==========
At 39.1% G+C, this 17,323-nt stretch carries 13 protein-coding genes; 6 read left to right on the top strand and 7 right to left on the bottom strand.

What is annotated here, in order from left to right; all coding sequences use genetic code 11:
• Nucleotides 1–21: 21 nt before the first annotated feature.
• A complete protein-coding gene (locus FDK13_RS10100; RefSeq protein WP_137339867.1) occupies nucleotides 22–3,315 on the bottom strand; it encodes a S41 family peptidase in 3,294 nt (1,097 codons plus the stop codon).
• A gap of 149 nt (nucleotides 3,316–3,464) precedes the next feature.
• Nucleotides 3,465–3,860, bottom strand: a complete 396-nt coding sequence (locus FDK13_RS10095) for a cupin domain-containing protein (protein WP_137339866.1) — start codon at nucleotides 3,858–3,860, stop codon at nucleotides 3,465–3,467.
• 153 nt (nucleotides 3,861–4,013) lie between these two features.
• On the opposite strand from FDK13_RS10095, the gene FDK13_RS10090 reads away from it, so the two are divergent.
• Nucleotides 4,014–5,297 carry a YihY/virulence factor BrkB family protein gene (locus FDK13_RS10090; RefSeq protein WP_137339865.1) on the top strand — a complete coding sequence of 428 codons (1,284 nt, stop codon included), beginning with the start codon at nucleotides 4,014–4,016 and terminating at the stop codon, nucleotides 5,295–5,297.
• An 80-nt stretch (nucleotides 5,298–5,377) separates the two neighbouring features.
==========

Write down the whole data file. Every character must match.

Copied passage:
At 39.1% G+C, this 17,323-nt stretch carries 13 protein-coding genes; 6 read left to right on the top strand and 7 right to left on the bottom strand.

What is annotated here, in order from left to right; all coding sequences use genetic code 11:
• Nucleotides 1–21: 21 nt before the first annotated feature.
• A complete protein-coding gene (locus FDK13_RS10100; RefSeq protein WP_137339867.1) occupies nucleotides 22–3,315 on the bottom strand; it encodes a S41 family peptidase in 3,294 nt (1,097 codons plus the stop codon).
• A gap of 149 nt (nucleotides 3,316–3,464) precedes the next feature.
• Nucleotides 3,465–3,860, bottom strand: a complete 396-nt coding sequence (locus FDK13_RS10095) for a cupin domain-containing protein (protein WP_137339866.1) — start codon at nucleotides 3,858–3,860, stop codon at nucleotides 3,465–3,467.
• 153 nt (nucleotides 3,861–4,013) lie between these two features.
• On the opposite strand from FDK13_RS10095, the gene FDK13_RS10090 reads away from it, so the two are divergent.
• Nucleotides 4,014–5,297 carry a YihY/virulence factor BrkB family protein gene (locus FDK13_RS10090; RefSeq protein WP_137339865.1) on the top strand — a complete coding sequence of 428 codons (1,284 nt, stop codon included), beginning with the start codon at nucleotides 4,014–4,016 and terminating at the stop codon, nucleotides 5,295–5,297.
• An 80-nt stretch (nucleotides 5,298–5,377) separates the two neighbouring features.